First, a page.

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Ops is only in focus if it fails

Posted in 1, BCM, organizational by opstakes on April 19, 2010

You know that story, you work as good as you are and you will never get that funky stuff until your apps get public attention. So how do you mostly get attention? By failure as nearly all major projects of operations only affect people (in a bad manner) if something wrong happens. (a user will never see any change in his day to day live by getting a new IP address, but what happens if exactly that IP isn’t working …., just a silly change of an address with potential fatal attraction).

So is this either good or bad to only get money on demand? How does business think? Definitily, you – as an IT leader – has plenty of options to inverent but mainly two:

  • accept and push your budget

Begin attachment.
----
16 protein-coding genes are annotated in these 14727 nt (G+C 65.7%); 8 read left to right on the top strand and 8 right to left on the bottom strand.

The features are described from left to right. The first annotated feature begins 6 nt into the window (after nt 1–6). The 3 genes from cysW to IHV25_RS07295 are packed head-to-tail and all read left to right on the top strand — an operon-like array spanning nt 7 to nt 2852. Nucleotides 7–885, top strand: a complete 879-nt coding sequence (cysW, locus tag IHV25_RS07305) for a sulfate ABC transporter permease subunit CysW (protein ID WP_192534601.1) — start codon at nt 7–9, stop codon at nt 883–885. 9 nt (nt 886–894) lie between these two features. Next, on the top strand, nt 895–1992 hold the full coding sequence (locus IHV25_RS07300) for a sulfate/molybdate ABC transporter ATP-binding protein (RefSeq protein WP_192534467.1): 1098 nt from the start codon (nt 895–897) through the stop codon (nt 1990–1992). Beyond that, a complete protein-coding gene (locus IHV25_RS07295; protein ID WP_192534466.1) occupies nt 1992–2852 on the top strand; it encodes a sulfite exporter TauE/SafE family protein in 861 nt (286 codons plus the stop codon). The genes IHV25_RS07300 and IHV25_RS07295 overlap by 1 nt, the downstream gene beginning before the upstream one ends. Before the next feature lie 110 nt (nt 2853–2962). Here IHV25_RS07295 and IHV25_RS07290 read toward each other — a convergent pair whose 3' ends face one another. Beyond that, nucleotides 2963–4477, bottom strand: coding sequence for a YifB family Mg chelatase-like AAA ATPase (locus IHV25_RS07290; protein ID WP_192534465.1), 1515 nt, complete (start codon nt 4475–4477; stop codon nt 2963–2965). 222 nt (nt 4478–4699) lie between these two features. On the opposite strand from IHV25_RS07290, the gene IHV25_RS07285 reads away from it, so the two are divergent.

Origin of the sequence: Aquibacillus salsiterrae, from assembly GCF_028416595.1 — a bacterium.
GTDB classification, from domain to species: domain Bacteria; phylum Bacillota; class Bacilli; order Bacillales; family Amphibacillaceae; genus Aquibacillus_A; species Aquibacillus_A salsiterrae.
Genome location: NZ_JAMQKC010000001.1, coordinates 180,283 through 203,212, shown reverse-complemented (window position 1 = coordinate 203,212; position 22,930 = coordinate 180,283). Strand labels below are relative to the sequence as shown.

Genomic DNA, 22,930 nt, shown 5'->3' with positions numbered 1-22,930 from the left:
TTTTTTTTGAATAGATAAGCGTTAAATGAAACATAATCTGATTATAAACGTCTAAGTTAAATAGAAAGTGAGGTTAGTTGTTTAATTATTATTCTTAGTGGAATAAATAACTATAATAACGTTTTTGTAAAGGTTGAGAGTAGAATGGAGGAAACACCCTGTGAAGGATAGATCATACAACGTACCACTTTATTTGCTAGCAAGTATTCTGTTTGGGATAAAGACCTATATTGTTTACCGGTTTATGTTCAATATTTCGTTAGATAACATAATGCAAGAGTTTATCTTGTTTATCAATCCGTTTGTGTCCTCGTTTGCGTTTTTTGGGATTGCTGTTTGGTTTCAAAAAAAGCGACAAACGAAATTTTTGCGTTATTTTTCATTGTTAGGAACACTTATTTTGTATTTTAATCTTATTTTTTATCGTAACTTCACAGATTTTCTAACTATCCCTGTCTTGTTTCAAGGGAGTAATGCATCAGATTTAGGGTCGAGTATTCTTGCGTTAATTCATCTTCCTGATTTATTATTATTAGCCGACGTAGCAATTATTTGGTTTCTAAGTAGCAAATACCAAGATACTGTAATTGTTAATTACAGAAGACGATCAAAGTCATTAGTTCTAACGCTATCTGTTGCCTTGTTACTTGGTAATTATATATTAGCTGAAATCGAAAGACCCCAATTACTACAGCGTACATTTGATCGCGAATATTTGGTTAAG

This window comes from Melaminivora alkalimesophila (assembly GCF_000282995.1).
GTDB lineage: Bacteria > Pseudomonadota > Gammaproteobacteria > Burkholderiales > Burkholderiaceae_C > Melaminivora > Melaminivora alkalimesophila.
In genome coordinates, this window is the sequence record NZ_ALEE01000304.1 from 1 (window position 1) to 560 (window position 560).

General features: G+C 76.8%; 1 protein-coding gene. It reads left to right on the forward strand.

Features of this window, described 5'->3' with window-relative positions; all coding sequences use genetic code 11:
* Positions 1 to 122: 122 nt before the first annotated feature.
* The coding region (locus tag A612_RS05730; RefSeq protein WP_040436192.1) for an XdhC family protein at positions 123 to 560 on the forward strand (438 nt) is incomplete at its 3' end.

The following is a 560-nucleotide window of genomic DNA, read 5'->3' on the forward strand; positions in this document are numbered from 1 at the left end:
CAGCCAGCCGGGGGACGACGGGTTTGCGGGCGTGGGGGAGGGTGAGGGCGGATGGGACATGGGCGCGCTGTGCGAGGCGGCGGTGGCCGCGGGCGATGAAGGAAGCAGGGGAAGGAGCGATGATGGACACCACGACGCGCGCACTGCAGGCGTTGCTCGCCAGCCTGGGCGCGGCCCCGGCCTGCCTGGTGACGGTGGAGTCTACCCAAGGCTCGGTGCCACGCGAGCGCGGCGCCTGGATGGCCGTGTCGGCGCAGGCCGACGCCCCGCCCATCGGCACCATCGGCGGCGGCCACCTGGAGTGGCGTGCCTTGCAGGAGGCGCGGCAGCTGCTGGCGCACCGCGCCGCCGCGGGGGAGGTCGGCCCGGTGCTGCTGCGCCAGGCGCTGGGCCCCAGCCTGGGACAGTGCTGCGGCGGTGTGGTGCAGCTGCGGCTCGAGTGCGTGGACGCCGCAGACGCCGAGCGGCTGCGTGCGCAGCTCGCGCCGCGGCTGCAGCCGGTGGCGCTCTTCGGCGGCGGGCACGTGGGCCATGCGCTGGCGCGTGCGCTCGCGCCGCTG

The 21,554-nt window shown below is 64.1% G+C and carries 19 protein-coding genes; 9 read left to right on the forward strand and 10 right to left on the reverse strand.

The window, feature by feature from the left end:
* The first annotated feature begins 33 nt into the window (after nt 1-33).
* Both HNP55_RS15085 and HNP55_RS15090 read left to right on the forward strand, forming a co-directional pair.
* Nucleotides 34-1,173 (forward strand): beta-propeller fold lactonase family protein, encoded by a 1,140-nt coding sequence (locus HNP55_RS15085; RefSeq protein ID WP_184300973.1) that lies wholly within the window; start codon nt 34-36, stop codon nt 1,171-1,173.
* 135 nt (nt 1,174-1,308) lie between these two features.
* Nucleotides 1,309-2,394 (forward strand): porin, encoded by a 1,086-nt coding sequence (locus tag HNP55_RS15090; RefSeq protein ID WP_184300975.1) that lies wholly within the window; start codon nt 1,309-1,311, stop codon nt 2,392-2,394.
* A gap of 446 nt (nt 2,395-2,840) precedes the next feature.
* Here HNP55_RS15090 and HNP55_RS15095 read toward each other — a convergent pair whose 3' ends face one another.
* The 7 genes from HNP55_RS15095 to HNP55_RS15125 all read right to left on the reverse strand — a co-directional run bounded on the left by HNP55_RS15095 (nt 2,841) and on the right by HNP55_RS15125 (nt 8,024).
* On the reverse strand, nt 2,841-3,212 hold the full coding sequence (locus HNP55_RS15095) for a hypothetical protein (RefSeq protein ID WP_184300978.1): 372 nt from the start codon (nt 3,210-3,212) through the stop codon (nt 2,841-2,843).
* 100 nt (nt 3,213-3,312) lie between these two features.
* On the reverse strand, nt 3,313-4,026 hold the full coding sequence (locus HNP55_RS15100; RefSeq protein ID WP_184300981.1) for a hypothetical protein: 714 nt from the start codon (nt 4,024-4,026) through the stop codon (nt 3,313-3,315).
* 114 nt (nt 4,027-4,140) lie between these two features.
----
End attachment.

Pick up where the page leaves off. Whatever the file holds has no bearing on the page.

• start building awareness via BCM or quality improvement programmes

The first one is the more reactive, you ask for more money, you don’t get it. If anything fails you always have the option to push back and say something like “I asked you for more money to mitigate those risks but I did not get it …” So your direct Head is responsible for your perosnal fiasco …

The second is much more aggressive. You try to offer solutions for potential scenarios, you interact directly with all related departmens and they will start putting pressure on the CEO to get money to mitigate/diminish their business risks (you hear, it is no longer an IT risk, it has changed to a business risk) You drive the BCM initiative and get the money via the involved departments, everybody happy but:

  • BCM never stops, don’t forget to block money/resources in your budget for the upcoming years
  • after a BCM initiative is before a BCM initiative, risks/business changes and you should discuss those changes in an open minded environment.
  • a failure after such an initiative could potentially risk your job, so be aware to make sure that you get what you promised!

There will always be some risks you never can mitigate that easy, but most of them should fit into a BCM initiative.